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Mariners Takeaways: What stands out from 3-3 homestand to start season

Kyle Seager had a three-run double in the Mariners' 8-4 win Wednesday. (AP)

The Mariners were able to avoid a series sweep against the Chicago White Sox after a seven-run sixth inning resulted in an 8-4 Seattle win on Wednesday.

Mariners use 7-run inning to avoid sweep, top White Sox 8-4

Some things that were positives and strengths of the Mariners in the opening series against the Giants went against them against Chicago this series, however.

So, with the first homestand in the books and the Mariners sitting at 3-3, let’s look at some key takeaways from this most recent three-game series.

Dominated in the zone

After the Mariners wrapped up their series win over San Francisco, manager Scott Servais made it very clear what he was most happy about with his team during that series. That takeaway was Seattle dominating the strike zone on the mound and at the plate.

That wasn’t at all the case against a very good White Sox team.

During the three-game set, Mariners hitters struck out 37 times while drawing 11 walks. On the mound, Seattle hurlers struck out 26 Chicago batters while allowing 20 walks.

That comes on the heels of Seattle drawing 16 walks and striking out 29 times against the Giants while recording 32 punchouts to just 10 walks on the hill.

“We pride ourselves on controlling the strike zone on the mound and we didn’t do that today,” Servais said after Wednesday’s win.

In the series finale, the Mariners walked 11 batters. Right-handed pitcher Justin Dunn surrendered eight walks in 4 2/3 innings while allowing three runs. Four of those walks came in the fifth inning, ending a stretch where Dunn retired eight of nine White Sox.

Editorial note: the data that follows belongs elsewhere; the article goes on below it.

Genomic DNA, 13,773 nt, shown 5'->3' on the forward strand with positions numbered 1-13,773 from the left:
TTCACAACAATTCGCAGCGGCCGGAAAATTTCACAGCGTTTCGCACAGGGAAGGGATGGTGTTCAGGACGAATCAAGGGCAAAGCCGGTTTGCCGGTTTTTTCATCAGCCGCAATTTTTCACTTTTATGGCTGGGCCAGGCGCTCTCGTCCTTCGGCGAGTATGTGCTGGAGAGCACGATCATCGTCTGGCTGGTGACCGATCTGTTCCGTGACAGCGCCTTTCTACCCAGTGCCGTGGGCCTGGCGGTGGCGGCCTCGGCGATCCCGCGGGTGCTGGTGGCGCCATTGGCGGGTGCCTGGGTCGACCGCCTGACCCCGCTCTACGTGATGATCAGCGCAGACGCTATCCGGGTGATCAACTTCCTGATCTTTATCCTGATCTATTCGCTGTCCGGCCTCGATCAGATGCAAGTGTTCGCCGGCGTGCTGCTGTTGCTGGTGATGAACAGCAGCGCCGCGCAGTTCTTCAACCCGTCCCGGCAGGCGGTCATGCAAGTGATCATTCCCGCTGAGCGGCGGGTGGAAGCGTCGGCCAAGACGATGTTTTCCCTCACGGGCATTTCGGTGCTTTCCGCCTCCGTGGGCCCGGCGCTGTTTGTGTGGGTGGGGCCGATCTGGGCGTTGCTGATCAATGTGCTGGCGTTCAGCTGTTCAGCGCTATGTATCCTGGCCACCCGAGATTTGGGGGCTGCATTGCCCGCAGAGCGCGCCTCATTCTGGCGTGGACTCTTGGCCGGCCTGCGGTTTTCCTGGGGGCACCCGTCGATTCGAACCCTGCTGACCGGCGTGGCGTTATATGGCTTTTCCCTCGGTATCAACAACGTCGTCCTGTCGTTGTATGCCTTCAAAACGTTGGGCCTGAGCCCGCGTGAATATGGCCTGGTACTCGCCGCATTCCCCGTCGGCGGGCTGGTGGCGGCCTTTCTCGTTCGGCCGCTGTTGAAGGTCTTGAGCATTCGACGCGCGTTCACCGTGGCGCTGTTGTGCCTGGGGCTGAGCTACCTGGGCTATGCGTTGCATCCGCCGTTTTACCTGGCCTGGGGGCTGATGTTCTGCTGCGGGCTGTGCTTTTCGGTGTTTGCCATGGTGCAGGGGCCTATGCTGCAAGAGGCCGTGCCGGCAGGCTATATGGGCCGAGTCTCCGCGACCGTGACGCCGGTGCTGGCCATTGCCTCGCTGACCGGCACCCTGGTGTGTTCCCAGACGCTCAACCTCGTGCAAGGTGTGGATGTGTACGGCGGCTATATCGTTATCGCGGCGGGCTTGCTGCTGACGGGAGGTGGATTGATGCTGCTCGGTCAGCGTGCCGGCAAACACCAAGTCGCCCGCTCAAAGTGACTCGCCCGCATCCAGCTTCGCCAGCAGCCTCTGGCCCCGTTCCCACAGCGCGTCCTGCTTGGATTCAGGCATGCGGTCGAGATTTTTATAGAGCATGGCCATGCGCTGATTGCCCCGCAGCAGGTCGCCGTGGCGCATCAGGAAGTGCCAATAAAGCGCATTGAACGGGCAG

“You can’t walk four guys in an inning,” he said. “That’s probably going to be the end of your day.”

It didn’t take the Mariners out of the game Wednesday, however, as they scored eight runs to win the series finale and avoid the sweep. But with Seattle’s hitters recording nearly half their outs via strikeout and Mariners pitchers struggling to throw strikes, it’s not surprising that the series tipped in Chicago’s favor overall.

Young starters have some work to do

Staying with Dunn, Servais said the pitcher’s “stuff was good” but his command was well off, and that resulted in his day ending after allowing four walks in the in the fifth inning. Dunn struggled with command as well last season, walking 31 batters compared to 38 strikeouts in 10 starts.

Servais pointed to the mental side of the game in terms of where Dunn needs to improve after Wednesday’s start.

“Part of that is focus,” Servais said. “You’ve got to get in the strike zone, you’ve got to be able to make adjustments a little bit quicker in this league or typically you’re not going to have very good results. We got lucky today in that regard.”

Dunn told reporters after the game that he had a hard time when the White Sox got runners on base and he had to pitch out of the stretch. Part of that was due to trying to keep runners close to first base and prevent them from stealing.

“I probably put too much of an emphasis on controlling the running game and not executing pitches,” Dunn said.

Like his manager, Dunn was pleased with his stuff but knows he has to be throwing more strikes to be effective. Dunn’s fastball had better velocity than last year and his slider had its moments at times against the White Sox.

“When it’s on the plate I get swings and misses, I’m getting action,” Dunn said. “Tip my cap to them, I didn’t command the ball and they did a really good job and making me throw pitches.”